Our occupational health programmes are geared to address current risks and legacy issues. Occupational illnesses – such as silicosis and NIHL – tend to have a long latency period and may often only be detected after individuals have left the company’s employ.

Reducing occupational exposure to dust at our South African operations requires a combination of engineering and administrative controls. Our rigorous dust sampling programmes show consistently reduced dust exposure since 2006. Only 0.94% of samples of respirable crystalline silica exceeded the Occupational Exposure Limit (OEL) of 0.1mg/m³ (2011: 0.74%), which is well below the industry target of 5%.

Two major initiatives designed to reduce dust exposure were the introduction of centralised blasting at our Vaal River operations and the introduction of sidewall treatment for dust (an extension of existing footwall treatment measures) in both South Africa regions. Centralised blasting has been practised in the West Wits region for a number of years and both regions continue to show progress.

In 2012, a total of 168 cases of silicosis were identified as submitted to the Medical Board for Occupational Diseases of South Africa (MBOD) (2011: 263 cases). The latency period of the disease is typically 10 to 15 years, which means that it is too early to assess the success of the industry initiative of eliminating new cases of silicosis among employees unexposed to dust prior to 2008.

Occupational lung diseases litigation

Occupational health litigation instituted in October 2006 by Mr Mankayi in the High Court of South Africa and reported on previously has not progressed during the year. Mr Mankayi passed away subsequent to the hearing in the Supreme Court of Appeal in which his appeal was dismissed. Following the Constitutional Court judgment in March 2011, Mr Mankayi’s executor may proceed with his case in the High Court.

Two class certification applications were served on AngloGold Ashanti in 2012 and early 2013 respectively. In the event any class is certified, such class would be permitted to institute a class action against AngloGold Ashanti. As of 31 December 2012, 31 individual claims had been received and AngloGold Ashanti has filed a notice of intention to oppose the claims. It is possible that additional class actions and/or individual claims relating to silicosis and/or other occupational lung disease (OLD) will be filed against AngloGold Ashanti in the future. AngloGold Ashanti will defend these and any other future claims, if and when filed, on their merits.

FS For further information, see note 30 to the Group financial statements.

Occupational tuberculosis is a compensable disease in the South African mining industry and is linked both to silica dust exposure and to the HIV/AIDS epidemic. In 2012, 446 RA new cases of TB were identified and submitted for compensation (2011: 541 cases). The incidence of occupational TB among employees in South Africa in 2012 was 1.4% (2011: 1.8%) which is below our 2015 target of 2.25%. Our cure rate for occupational TB was 94%, against a World Heatlh Organization target of 85%.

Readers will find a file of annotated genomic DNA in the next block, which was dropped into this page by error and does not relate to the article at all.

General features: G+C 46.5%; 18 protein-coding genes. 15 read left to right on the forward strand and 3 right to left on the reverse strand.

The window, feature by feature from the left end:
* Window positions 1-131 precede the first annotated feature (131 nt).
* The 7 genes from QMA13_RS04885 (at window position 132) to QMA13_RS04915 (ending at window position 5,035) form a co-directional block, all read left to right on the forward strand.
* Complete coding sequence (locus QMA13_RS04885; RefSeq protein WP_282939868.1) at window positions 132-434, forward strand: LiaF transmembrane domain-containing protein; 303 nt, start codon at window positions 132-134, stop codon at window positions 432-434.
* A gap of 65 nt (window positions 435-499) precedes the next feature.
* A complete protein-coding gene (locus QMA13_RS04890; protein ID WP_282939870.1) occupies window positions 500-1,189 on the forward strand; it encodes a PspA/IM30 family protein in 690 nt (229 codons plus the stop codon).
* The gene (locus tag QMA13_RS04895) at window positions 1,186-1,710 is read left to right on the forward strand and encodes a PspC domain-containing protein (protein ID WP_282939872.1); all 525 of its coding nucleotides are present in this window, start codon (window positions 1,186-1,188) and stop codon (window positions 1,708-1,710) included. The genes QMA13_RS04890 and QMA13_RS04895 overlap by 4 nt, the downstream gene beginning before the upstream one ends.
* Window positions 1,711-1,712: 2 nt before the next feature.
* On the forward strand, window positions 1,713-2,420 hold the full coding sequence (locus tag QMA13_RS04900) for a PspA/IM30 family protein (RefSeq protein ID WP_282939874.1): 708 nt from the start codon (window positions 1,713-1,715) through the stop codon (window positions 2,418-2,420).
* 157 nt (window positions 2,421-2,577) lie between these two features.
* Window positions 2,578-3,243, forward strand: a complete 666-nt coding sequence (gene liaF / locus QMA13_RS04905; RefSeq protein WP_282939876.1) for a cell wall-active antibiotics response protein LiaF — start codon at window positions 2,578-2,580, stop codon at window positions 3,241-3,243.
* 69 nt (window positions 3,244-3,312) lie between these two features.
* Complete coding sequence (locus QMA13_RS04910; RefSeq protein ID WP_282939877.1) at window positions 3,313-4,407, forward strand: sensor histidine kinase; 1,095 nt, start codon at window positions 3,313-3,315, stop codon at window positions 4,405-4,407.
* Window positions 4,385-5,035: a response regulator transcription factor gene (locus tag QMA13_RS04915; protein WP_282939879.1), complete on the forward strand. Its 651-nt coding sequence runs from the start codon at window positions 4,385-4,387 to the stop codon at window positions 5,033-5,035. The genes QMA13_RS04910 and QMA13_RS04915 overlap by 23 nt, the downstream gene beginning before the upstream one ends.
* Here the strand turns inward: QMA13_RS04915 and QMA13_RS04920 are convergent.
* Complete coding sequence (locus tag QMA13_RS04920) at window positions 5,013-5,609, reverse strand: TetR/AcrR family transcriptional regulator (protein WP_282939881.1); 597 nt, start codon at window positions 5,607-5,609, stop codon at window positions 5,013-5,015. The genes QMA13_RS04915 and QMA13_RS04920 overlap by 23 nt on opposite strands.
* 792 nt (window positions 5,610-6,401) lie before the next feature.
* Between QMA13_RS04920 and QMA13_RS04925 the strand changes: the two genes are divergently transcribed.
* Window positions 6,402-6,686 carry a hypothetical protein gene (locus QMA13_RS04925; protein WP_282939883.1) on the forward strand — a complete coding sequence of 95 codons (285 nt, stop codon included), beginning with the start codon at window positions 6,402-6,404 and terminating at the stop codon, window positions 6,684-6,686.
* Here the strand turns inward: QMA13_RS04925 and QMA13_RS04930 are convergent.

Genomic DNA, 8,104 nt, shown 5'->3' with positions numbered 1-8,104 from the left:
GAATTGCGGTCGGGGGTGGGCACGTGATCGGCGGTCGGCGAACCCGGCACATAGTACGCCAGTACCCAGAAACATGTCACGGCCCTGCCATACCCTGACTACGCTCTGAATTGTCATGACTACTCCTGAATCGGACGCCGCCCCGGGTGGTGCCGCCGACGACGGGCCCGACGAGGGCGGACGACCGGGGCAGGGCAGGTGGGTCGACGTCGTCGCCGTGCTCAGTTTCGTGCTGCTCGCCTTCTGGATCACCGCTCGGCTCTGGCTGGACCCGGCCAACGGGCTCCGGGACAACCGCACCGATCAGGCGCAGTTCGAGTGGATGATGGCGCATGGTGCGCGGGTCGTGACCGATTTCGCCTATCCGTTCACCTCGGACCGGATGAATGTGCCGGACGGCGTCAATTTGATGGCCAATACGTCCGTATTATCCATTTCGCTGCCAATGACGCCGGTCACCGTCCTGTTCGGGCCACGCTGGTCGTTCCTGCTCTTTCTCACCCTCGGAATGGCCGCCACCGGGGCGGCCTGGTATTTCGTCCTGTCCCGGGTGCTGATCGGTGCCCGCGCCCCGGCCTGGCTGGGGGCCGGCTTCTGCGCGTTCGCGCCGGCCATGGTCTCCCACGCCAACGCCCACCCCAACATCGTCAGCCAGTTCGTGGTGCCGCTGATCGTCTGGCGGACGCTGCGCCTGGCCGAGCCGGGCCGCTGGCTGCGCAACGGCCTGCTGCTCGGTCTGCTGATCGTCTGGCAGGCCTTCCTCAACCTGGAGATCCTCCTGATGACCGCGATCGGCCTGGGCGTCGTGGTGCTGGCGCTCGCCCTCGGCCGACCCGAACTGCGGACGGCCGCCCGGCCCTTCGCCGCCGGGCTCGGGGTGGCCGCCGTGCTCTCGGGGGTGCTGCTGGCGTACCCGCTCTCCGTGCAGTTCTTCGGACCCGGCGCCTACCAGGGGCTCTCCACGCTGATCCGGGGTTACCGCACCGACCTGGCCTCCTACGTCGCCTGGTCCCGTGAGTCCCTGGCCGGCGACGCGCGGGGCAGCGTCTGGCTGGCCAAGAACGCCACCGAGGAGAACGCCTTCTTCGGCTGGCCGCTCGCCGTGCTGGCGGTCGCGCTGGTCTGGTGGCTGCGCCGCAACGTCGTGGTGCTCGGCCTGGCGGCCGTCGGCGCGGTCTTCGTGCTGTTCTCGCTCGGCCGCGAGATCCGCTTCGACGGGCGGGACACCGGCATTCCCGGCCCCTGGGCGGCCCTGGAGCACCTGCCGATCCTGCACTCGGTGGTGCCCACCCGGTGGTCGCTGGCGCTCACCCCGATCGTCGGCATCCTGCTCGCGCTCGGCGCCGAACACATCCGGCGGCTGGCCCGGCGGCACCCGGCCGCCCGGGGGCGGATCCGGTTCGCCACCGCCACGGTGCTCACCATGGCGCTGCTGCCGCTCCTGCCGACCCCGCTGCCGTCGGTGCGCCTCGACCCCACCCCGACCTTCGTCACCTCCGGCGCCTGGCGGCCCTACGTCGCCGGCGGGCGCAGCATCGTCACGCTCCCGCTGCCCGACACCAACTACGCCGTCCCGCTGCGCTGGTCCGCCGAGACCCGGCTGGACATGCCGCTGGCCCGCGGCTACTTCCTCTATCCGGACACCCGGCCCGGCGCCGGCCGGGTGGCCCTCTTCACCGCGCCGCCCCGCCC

Intensive and sustained dust control measures, HIV testing and counselling programmes accompanied by antiretroviral therapy (ART), monitoring and early treatment of TB, and successful housing and accommodation strategies have contributed to this improvement.

The incidence of NIHL is a matter of concern at our operations in South Africa and at Obuasi in Ghana. In South Africa, 57 RA new cases of NIHL were identified (2011: 69 cases), with 15 cases having acquired more than 10% loss when compared to their 2008 audiograms. This clearly does not meet the industry milestone.

NIHL remains a critical issue at Obuasi in Ghana because the administrative and surveillance programmes are still relatively new and are dealing with a backlog of cases requiring identification, treatment and compensation. In 2012, 141 RA new cases were diagnosed, compared to 116 in 2011 and 226 in 2010.

Initiatives to silence or substitute equipment and ensure administrative controls (including awareness and education programmes) aimed at improving the issuing and suitability of hearing protection devices have been put in place. A high-level task team has been set up and specialist staff employed.

Health and well-being

“We are seeing encouraging successes in the HIV programme in South Africa. The number of new cases of HIV has come down by about 33% over the past five years. Some of the late lagging indicators – hospital admission rates, AIDS-defining illness rates, death rates, TB rates – have declined by 50% to 60% over the same period. Our AIDS-defining illness rates reduction is as much as 80%. We recognise that we have a long way to go: Still too many people are contracting HIV, and still too many people are dying from AIDS-related illnesses.”

{James Steele, Manager: Health, South Africa Region}

CASE STUDY

AngloGold Ashanti and Africa aid vulnerable groups at Sadiola

The AngloGold Ashanti policy to leave communities better off on departure, and our objective to catalyze development in the region, were behind the decision to implement the AngloGold Ashanti Seed Assistance Project (ASAP) in the region.

See case study: Continental Africa – AngloGold Ashanti and Africare aid vulnerable groups at Sadiola